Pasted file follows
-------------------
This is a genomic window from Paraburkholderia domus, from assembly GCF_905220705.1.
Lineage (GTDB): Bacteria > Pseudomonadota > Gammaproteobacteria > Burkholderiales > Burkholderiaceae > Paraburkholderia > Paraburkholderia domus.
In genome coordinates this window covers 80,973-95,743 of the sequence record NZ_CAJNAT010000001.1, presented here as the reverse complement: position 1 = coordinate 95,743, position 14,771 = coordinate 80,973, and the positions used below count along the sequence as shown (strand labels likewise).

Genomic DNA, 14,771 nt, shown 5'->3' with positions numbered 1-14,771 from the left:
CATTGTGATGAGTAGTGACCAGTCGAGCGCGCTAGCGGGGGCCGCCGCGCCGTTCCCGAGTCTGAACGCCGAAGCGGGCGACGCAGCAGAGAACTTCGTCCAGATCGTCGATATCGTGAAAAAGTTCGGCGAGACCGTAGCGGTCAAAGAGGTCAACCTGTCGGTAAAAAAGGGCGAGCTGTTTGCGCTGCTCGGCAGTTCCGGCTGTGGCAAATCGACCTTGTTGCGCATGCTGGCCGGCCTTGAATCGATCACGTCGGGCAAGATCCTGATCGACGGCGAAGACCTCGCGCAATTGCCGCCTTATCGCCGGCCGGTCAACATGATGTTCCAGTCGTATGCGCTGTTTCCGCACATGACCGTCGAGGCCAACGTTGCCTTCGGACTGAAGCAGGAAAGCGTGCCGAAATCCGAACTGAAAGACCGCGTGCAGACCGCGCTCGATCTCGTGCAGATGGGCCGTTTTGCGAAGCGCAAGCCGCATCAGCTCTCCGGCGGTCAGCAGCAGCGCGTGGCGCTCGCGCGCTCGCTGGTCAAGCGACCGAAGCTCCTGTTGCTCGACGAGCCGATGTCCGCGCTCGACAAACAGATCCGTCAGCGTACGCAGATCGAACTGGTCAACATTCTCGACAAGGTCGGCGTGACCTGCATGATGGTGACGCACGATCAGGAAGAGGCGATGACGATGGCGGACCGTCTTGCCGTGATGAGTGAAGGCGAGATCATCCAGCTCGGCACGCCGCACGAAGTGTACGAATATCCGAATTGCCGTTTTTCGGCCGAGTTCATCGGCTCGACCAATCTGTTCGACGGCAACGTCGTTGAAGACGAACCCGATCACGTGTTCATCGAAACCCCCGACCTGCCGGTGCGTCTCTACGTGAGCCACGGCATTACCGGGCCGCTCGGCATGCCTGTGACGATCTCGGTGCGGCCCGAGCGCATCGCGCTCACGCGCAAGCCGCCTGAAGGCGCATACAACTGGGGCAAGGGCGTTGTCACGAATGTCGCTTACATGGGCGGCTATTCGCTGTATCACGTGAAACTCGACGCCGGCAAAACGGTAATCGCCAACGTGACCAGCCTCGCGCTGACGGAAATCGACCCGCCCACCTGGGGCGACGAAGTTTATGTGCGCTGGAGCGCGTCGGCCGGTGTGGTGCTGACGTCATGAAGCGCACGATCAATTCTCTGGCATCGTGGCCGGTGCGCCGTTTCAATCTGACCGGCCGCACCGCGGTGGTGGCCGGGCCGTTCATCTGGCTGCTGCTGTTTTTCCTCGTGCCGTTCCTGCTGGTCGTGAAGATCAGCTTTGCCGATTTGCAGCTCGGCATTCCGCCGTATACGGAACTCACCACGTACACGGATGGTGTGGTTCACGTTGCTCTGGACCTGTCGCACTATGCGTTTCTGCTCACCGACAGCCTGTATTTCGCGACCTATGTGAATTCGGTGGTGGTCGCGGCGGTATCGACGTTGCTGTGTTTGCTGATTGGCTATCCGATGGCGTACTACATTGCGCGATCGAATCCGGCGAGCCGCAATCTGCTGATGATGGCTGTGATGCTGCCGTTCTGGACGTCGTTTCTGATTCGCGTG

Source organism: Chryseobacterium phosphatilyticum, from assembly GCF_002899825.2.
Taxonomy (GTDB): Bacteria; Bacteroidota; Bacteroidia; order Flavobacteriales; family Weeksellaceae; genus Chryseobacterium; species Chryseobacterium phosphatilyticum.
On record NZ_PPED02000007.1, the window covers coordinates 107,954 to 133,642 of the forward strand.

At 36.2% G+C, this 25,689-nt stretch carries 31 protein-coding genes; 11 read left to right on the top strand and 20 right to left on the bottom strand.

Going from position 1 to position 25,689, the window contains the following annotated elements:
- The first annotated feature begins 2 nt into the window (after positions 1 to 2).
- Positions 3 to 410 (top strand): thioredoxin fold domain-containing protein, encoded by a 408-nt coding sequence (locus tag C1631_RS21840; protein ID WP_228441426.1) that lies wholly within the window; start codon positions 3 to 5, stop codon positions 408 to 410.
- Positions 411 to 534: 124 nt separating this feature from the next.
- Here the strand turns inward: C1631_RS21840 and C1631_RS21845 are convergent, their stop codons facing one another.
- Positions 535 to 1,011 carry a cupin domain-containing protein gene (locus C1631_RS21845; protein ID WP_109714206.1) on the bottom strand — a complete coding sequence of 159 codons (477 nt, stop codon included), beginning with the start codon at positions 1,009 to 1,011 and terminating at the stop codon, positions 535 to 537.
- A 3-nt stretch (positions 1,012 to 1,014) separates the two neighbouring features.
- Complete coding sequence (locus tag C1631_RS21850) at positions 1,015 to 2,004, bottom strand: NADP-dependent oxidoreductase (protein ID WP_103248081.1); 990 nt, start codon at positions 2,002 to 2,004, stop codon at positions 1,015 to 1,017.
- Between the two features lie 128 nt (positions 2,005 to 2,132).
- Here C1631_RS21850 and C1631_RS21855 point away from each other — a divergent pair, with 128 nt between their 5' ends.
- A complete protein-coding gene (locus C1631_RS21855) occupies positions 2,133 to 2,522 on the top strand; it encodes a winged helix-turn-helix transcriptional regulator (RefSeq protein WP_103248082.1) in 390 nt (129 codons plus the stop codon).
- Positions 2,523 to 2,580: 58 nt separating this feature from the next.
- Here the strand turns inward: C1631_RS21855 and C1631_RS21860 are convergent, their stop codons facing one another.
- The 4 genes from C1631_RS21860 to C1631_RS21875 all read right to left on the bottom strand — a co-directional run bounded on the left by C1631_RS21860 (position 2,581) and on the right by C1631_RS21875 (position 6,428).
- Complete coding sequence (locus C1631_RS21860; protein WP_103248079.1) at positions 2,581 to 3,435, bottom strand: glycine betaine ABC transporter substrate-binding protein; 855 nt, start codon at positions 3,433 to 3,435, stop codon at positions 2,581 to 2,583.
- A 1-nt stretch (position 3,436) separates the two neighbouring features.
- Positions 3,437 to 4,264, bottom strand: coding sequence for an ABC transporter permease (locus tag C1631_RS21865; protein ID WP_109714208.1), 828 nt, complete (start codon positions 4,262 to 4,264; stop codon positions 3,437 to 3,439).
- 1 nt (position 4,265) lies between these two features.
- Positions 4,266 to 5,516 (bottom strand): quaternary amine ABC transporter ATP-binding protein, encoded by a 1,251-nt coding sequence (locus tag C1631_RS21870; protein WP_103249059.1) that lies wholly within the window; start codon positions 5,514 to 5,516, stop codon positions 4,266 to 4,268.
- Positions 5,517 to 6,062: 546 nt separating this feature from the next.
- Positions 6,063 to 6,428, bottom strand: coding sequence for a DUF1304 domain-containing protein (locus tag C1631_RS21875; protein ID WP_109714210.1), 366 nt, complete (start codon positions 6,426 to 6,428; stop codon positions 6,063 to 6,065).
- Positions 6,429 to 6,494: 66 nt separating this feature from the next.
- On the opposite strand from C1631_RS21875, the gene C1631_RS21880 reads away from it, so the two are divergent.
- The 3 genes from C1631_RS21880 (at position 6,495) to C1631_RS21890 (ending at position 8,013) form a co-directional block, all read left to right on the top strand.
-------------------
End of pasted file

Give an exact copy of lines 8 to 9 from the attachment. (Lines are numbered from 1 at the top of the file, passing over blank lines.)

On record NZ_PPED02000007.1, the window covers coordinates 107,954 to 133,642 of the forward strand.

At 36.2% G+C, this 25,689-nt stretch carries 31 protein-coding genes; 11 read left to right on the top strand and 20 right to left on the bottom strand.